“Because we’ve known about hot Jupiters for so long, some people kind of think they’re old hat,” says astronomer Rebekah Dawson of Penn State, who coauthored a review about hot Jupiters posted in January at arXiv.org. “But we still by no means have a consensus about how they got so close to their star.”

    Since the first known hot Jupiter, 51 Pegasi b, was confirmed in 1995, two explanations for that proximity have emerged. A Jupiter that formed past the star’s snow line could migrate in smoothly through the disk by trading orbital positions with the disk material itself in a sort of gravitational do-si-do. Or interactions with other planets or a nearby star could knock the planet onto an extremely elliptical or even backward orbit (SN Online: 11/1/13). Over time, the star’s gravity would steal energy from the orbit, shrinking it into a tight, close circle. Dawson thinks both processes probably happen.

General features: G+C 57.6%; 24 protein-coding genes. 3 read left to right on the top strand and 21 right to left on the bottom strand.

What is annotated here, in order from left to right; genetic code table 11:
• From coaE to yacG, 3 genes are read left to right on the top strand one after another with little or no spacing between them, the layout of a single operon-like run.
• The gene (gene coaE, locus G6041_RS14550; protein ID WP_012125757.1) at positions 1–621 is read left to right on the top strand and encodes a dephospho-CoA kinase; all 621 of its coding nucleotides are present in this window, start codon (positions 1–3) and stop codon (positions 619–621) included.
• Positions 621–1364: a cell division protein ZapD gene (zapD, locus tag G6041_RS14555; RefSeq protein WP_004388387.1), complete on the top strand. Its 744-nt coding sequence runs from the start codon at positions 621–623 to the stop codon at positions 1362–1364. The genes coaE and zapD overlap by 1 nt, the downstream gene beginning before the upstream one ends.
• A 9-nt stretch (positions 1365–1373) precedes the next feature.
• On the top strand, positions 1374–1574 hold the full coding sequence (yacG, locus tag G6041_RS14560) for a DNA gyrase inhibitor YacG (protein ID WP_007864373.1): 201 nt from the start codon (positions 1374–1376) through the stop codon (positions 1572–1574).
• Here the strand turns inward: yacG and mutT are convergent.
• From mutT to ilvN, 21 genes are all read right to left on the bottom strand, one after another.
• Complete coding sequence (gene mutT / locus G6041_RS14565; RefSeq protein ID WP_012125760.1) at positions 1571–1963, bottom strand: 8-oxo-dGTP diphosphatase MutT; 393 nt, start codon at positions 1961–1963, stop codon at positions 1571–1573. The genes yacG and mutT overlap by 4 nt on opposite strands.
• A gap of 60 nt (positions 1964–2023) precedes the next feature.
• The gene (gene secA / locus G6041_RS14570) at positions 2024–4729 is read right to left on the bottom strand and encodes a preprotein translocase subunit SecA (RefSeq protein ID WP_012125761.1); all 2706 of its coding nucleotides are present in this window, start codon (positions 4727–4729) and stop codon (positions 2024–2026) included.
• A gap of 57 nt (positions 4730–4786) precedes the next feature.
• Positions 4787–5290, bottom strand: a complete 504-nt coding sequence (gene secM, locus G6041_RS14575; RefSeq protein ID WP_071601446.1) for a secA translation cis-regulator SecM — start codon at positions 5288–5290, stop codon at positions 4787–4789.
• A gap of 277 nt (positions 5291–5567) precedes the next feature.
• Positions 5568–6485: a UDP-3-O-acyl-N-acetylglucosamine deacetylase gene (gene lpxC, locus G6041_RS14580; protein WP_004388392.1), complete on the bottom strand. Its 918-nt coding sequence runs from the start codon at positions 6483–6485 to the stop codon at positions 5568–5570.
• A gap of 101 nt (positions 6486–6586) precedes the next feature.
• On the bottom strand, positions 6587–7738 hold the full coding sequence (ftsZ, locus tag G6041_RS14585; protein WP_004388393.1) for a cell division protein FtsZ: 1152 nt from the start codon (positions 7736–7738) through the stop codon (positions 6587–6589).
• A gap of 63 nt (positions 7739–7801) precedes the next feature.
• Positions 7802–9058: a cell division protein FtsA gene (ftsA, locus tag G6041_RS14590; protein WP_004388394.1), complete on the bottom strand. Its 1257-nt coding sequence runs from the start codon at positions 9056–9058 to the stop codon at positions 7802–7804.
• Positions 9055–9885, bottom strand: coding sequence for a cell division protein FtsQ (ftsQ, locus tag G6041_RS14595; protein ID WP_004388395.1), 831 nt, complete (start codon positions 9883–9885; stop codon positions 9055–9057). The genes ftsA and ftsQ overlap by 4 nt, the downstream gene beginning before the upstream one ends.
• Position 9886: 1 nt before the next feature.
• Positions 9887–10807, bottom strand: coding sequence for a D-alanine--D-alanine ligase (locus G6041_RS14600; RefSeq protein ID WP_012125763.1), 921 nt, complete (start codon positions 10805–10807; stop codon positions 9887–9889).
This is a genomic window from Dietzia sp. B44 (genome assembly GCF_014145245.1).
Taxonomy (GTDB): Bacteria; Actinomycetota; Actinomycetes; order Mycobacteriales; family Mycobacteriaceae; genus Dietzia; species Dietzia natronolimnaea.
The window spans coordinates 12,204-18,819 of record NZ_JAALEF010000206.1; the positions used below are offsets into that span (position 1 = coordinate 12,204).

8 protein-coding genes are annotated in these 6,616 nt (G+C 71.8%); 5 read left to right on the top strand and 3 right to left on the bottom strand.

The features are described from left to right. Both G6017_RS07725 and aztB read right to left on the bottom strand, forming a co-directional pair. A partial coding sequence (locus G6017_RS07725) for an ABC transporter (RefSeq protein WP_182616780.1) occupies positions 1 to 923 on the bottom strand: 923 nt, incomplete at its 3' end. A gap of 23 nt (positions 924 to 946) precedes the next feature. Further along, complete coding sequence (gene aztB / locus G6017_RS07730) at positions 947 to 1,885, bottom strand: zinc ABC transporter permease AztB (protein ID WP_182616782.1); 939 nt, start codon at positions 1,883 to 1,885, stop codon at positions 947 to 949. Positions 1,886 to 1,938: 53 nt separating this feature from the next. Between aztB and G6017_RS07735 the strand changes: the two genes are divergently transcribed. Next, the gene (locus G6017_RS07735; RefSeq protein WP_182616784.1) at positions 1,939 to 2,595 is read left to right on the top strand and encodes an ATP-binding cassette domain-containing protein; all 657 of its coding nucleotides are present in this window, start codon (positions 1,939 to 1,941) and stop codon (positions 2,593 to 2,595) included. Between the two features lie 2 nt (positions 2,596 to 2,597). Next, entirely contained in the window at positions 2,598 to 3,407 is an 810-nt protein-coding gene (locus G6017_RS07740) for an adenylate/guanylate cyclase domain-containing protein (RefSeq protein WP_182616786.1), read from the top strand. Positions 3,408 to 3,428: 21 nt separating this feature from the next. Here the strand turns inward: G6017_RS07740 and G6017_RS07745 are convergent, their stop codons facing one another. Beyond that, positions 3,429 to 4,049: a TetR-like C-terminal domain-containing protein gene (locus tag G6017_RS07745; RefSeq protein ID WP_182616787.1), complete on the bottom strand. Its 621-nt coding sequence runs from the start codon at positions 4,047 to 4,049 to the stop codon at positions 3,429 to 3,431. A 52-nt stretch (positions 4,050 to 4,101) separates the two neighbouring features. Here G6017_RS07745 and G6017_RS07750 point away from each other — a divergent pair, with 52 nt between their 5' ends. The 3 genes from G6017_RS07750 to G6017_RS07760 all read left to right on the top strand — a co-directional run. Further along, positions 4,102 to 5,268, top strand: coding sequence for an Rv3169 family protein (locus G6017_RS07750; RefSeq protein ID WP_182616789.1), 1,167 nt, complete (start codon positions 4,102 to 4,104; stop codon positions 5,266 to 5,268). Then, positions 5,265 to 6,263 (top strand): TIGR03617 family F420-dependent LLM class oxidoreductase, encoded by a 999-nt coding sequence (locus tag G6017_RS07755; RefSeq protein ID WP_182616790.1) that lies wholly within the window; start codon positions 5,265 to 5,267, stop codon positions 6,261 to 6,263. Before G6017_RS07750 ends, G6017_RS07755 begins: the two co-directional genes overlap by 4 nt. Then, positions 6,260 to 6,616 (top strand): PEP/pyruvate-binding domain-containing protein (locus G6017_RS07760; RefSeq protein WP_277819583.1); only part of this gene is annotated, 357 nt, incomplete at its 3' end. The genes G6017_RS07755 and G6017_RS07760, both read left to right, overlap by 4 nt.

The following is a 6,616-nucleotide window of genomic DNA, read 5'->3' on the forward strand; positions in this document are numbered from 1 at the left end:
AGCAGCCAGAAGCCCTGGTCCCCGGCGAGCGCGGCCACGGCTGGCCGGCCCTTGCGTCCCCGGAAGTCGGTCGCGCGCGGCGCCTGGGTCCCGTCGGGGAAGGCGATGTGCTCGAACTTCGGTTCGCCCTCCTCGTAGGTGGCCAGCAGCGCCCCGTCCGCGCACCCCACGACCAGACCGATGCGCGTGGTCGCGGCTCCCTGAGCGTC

Hot Jupiters are more common around stars that contain a lot of elements heavier than hydrogen and helium, which astronomers call metals, astronomer Erik Petigura of Caltech and colleagues reported in February in The Astronomical Journal. High-metal stars probably form more planets because their disks have more solids to work with. Once a Jupiter-sized planet forms, a game of gravitational billiards could send it onto an eccentric orbit — and send smaller worlds out into space. That fits the data, too; hot Jupiters tend to lack companion worlds.